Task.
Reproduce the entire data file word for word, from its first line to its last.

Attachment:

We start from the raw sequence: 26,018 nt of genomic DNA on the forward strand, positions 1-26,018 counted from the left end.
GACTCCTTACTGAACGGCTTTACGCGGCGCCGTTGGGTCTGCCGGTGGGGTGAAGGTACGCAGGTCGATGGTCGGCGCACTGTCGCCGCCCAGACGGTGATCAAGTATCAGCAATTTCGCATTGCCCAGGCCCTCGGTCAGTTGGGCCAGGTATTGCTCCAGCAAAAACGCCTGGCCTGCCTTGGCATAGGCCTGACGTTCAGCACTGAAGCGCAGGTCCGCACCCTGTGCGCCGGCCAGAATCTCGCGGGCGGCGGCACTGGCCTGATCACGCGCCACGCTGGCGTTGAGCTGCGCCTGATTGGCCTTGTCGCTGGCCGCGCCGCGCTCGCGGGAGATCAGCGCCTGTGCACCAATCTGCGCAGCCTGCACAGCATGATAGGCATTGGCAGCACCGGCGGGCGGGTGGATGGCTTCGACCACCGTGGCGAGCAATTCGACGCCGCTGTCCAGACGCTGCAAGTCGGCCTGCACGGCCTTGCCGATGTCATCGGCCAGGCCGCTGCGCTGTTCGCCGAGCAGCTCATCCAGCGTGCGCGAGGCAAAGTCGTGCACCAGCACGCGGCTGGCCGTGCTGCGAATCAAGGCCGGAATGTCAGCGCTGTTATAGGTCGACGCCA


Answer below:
We start from the raw sequence: 26,018 nt of genomic DNA on the forward strand, positions 1-26,018 counted from the left end.
GACTCCTTACTGAACGGCTTTACGCGGCGCCGTTGGGTCTGCCGGTGGGGTGAAGGTACGCAGGTCGATGGTCGGCGCACTGTCGCCGCCCAGACGGTGATCAAGTATCAGCAATTTCGCATTGCCCAGGCCCTCGGTCAGTTGGGCCAGGTATTGCTCCAGCAAAAACGCCTGGCCTGCCTTGGCATAGGCCTGACGTTCAGCACTGAAGCGCAGGTCCGCACCCTGTGCGCCGGCCAGAATCTCGCGGGCGGCGGCACTGGCCTGATCACGCGCCACGCTGGCGTTGAGCTGCGCCTGATTGGCCTTGTCGCTGGCCGCGCCGCGCTCGCGGGAGATCAGCGCCTGTGCACCAATCTGCGCAGCCTGCACAGCATGATAGGCATTGGCAGCACCGGCGGGCGGGTGGATGGCTTCGACCACCGTGGCGAGCAATTCGACGCCGCTGTCCAGACGCTGCAAGTCGGCCTGCACGGCCTTGCCGATGTCATCGGCCAGGCCGCTGCGCTGTTCGCCGAGCAGCTCATCCAGCGTGCGCGAGGCAAAGTCGTGCACCAGCACGCGGCTGGCCGTGCTGCGAATCAAGGCCGGAATGTCAGCGCTGTTATAGGTCGACGCCA